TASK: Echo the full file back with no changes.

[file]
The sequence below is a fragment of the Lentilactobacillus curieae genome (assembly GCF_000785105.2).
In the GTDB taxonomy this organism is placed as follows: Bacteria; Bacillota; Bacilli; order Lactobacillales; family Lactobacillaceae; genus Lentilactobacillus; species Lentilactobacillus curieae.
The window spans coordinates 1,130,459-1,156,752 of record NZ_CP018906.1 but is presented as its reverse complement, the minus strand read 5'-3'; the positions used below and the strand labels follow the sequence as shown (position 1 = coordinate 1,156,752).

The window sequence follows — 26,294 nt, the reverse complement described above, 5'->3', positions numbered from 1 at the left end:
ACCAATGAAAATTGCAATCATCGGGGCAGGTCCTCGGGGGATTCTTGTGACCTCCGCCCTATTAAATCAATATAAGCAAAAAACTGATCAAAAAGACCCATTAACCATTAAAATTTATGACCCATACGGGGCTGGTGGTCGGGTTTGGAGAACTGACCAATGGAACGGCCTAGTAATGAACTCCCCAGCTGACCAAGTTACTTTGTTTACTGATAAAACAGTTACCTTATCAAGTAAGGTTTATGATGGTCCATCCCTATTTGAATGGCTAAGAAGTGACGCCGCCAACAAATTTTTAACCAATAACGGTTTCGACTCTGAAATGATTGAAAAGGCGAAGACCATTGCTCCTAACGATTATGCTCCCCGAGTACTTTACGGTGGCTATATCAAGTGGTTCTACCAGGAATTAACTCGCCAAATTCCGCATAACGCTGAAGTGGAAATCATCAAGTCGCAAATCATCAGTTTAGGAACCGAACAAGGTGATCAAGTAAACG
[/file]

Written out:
The sequence below is a fragment of the Lentilactobacillus curieae genome (assembly GCF_000785105.2).
In the GTDB taxonomy this organism is placed as follows: Bacteria; Bacillota; Bacilli; order Lactobacillales; family Lactobacillaceae; genus Lentilactobacillus; species Lentilactobacillus curieae.
The window spans coordinates 1,130,459-1,156,752 of record NZ_CP018906.1 but is presented as its reverse complement, the minus strand read 5'-3'; the positions used below and the strand labels follow the sequence as shown (position 1 = coordinate 1,156,752).

The window sequence follows — 26,294 nt, the reverse complement described above, 5'->3', positions numbered from 1 at the left end:
ACCAATGAAAATTGCAATCATCGGGGCAGGTCCTCGGGGGATTCTTGTGACCTCCGCCCTATTAAATCAATATAAGCAAAAAACTGATCAAAAAGACCCATTAACCATTAAAATTTATGACCCATACGGGGCTGGTGGTCGGGTTTGGAGAACTGACCAATGGAACGGCCTAGTAATGAACTCCCCAGCTGACCAAGTTACTTTGTTTACTGATAAAACAGTTACCTTATCAAGTAAGGTTTATGATGGTCCATCCCTATTTGAATGGCTAAGAAGTGACGCCGCCAACAAATTTTTAACCAATAACGGTTTCGACTCTGAAATGATTGAAAAGGCGAAGACCATTGCTCCTAACGATTATGCTCCCCGAGTACTTTACGGTGGCTATATCAAGTGGTTCTACCAGGAATTAACTCGCCAAATTCCGCATAACGCTGAAGTGGAAATCATCAAGTCGCAAATCATCAGTTTAGGAACCGAACAAGGTGATCAAGTAAACG